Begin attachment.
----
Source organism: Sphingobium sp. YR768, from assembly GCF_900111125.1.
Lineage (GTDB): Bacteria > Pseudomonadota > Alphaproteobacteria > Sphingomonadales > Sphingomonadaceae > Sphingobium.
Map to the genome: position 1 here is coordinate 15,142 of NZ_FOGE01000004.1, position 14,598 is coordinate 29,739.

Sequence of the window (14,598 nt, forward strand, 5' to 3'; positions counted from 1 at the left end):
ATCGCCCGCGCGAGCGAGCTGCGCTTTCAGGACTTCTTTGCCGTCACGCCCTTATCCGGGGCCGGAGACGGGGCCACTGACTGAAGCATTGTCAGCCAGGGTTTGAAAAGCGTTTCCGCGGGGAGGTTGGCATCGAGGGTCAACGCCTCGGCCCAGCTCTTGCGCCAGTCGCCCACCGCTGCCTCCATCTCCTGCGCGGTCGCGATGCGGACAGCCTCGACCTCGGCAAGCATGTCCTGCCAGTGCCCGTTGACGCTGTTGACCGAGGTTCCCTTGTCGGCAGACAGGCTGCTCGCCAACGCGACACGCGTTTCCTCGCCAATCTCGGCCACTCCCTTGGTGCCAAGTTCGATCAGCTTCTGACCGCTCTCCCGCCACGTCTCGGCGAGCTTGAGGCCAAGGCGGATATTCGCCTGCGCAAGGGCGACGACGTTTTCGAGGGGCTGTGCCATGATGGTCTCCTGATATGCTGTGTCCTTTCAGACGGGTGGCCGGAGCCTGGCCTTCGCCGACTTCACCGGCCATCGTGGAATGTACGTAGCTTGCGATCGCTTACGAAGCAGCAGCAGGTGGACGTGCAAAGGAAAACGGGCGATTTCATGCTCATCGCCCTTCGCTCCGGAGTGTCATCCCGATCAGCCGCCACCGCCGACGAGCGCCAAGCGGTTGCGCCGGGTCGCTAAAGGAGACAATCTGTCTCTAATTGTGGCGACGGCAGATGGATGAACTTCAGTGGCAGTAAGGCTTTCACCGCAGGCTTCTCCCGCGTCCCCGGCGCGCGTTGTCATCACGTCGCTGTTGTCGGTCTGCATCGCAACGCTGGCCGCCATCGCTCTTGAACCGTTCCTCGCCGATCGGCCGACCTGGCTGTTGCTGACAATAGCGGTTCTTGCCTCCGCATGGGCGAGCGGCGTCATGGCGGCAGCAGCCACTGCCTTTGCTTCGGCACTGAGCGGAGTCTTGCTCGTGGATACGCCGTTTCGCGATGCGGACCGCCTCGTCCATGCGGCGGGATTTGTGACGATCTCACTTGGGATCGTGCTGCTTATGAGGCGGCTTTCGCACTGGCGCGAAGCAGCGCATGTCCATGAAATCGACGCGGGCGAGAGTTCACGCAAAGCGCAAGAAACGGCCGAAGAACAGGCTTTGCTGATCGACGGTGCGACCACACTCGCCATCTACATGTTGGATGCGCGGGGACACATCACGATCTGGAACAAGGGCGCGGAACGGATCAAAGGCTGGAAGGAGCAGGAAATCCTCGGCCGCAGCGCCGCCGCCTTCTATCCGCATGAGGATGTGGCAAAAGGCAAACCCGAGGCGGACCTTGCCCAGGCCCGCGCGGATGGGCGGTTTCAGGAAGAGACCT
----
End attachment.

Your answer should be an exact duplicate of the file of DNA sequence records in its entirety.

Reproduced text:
Source organism: Sphingobium sp. YR768, from assembly GCF_900111125.1.
Lineage (GTDB): Bacteria > Pseudomonadota > Alphaproteobacteria > Sphingomonadales > Sphingomonadaceae > Sphingobium.
Map to the genome: position 1 here is coordinate 15,142 of NZ_FOGE01000004.1, position 14,598 is coordinate 29,739.

Sequence of the window (14,598 nt, forward strand, 5' to 3'; positions counted from 1 at the left end):
ATCGCCCGCGCGAGCGAGCTGCGCTTTCAGGACTTCTTTGCCGTCACGCCCTTATCCGGGGCCGGAGACGGGGCCACTGACTGAAGCATTGTCAGCCAGGGTTTGAAAAGCGTTTCCGCGGGGAGGTTGGCATCGAGGGTCAACGCCTCGGCCCAGCTCTTGCGCCAGTCGCCCACCGCTGCCTCCATCTCCTGCGCGGTCGCGATGCGGACAGCCTCGACCTCGGCAAGCATGTCCTGCCAGTGCCCGTTGACGCTGTTGACCGAGGTTCCCTTGTCGGCAGACAGGCTGCTCGCCAACGCGACACGCGTTTCCTCGCCAATCTCGGCCACTCCCTTGGTGCCAAGTTCGATCAGCTTCTGACCGCTCTCCCGCCACGTCTCGGCGAGCTTGAGGCCAAGGCGGATATTCGCCTGCGCAAGGGCGACGACGTTTTCGAGGGGCTGTGCCATGATGGTCTCCTGATATGCTGTGTCCTTTCAGACGGGTGGCCGGAGCCTGGCCTTCGCCGACTTCACCGGCCATCGTGGAATGTACGTAGCTTGCGATCGCTTACGAAGCAGCAGCAGGTGGACGTGCAAAGGAAAACGGGCGATTTCATGCTCATCGCCCTTCGCTCCGGAGTGTCATCCCGATCAGCCGCCACCGCCGACGAGCGCCAAGCGGTTGCGCCGGGTCGCTAAAGGAGACAATCTGTCTCTAATTGTGGCGACGGCAGATGGATGAACTTCAGTGGCAGTAAGGCTTTCACCGCAGGCTTCTCCCGCGTCCCCGGCGCGCGTTGTCATCACGTCGCTGTTGTCGGTCTGCATCGCAACGCTGGCCGCCATCGCTCTTGAACCGTTCCTCGCCGATCGGCCGACCTGGCTGTTGCTGACAATAGCGGTTCTTGCCTCCGCATGGGCGAGCGGCGTCATGGCGGCAGCAGCCACTGCCTTTGCTTCGGCACTGAGCGGAGTCTTGCTCGTGGATACGCCGTTTCGCGATGCGGACCGCCTCGTCCATGCGGCGGGATTTGTGACGATCTCACTTGGGATCGTGCTGCTTATGAGGCGGCTTTCGCACTGGCGCGAAGCAGCGCATGTCCATGAAATCGACGCGGGCGAGAGTTCACGCAAAGCGCAAGAAACGGCCGAAGAACAGGCTTTGCTGATCGACGGTGCGACCACACTCGCCATCTACATGTTGGATGCGCGGGGACACATCACGATCTGGAACAAGGGCGCGGAACGGATCAAAGGCTGGAAGGAGCAGGAAATCCTCGGCCGCAGCGCCGCCGCCTTCTATCCGCATGAGGATGTGGCAAAAGGCAAACCCGAGGCGGACCTTGCCCAGGCCCGCGCGGATGGGCGGTTTCAGGAAGAGACCT